The Great State of Ohio has been crushed under the boot heel of ruthlessly useless Richard Michael DeWine for three hundred days now.
Deb and I are well, as angry about this shit as every other Buckeye (with a brain) is. We continue to take care of ourselves, but we will not comply with illegal and unconstitutional orders.
Recognize that header image? I’ve been saving it for Day 300 — it’s from a poster for the 2006 feature film that centered on King Leonidas leading 300 Spartans against 300,000 Persians in the Battle of Thermopylae. While that sort of plot may not excite some of you, what Leonidas did in 480 BC is familiar to lovers of Liberty, most especially armed citizens.
Plutarch records that on the eve of the battle, Persian God-King Xerxes offered to spare the lives of the outnumbered Spartans if they surrendered their arms. Leonidas responded, tersely, “ΜΟΛΩΝ ΛΑΒΕ” — translated, “Come and take (them).”
The next day, all 300 Spartans perished in that battle — but they died on their feet, not on their knees.
The phrase “ΜΟΛΩΝ ΛΑΒΕ,” like the story, is an inspiration to many of us. We wear it on our chests. We say it out loud, in Greek — moh-LOHN lah-BEH — as well as in our American English. We can tell tales of other heroic refusals through the years.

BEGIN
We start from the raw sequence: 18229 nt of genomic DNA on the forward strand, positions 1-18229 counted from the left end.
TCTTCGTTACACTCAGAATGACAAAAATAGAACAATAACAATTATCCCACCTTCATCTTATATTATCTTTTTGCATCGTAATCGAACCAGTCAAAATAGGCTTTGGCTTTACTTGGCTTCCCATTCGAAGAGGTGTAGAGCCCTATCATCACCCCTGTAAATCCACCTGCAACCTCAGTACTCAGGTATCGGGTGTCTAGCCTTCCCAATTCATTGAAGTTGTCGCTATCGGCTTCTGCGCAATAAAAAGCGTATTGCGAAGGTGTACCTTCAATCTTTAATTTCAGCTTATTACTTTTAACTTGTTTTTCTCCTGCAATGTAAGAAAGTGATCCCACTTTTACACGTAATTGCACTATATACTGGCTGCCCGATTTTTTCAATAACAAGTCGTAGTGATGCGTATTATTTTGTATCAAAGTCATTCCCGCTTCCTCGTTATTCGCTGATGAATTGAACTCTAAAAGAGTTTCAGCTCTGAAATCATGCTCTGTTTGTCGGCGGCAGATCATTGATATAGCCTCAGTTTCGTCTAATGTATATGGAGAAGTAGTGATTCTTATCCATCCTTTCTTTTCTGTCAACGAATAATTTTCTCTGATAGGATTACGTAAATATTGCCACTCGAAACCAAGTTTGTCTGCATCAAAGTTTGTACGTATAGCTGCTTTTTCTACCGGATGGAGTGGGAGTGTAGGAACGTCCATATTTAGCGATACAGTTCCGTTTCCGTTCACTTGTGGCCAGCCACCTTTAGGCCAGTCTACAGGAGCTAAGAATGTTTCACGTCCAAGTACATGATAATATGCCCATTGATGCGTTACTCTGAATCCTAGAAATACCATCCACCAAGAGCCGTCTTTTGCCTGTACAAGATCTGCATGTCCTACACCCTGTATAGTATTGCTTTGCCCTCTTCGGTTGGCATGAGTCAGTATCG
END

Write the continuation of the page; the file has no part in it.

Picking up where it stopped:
The Gonzales Flag, emblazoned with the Texas Star and a cannon, its words taunting “COME AND TAKE IT.” U.S. Army Gen. Anthony C. McAuliffe at Bastogne in the Battle of the Bulge, who replied to an offer from the Germans, similar to the one Leonidas declined, with a single word: “NUTS.”
People of principle tend to admire defiance, damn the odds, and on our best days we emulate it. When pressed to trade Liberty for safety, there’s but one proper reply: “Go to hell.”
The historical account of the Battle of Thermopylae leaves us another, less familiar quotation. Plutarch attributes the line to Leonidas, while Herodotus gives it to Dienekes, acclaimed as the bravest of all Spartan warriors.
A Spartan soldier is said to have complained, “Because of the arrows of the barbarians, it is impossible to see the sun!” Leonidas (Plutarch) replied, “Won’t it be nice, then, if we shall have shade in which to fight them?”
According to Herodotus, Dienekes responded, “Good, then we shall have our battle in the shade!”
Whichever Greek historian you believe, no matter which Spartan hero you favor, the point is the same: Face the enemy. No excuses. Today we fight.
Take care of yourselves, Patriots. Stay calm. Stay sharp. Stay free.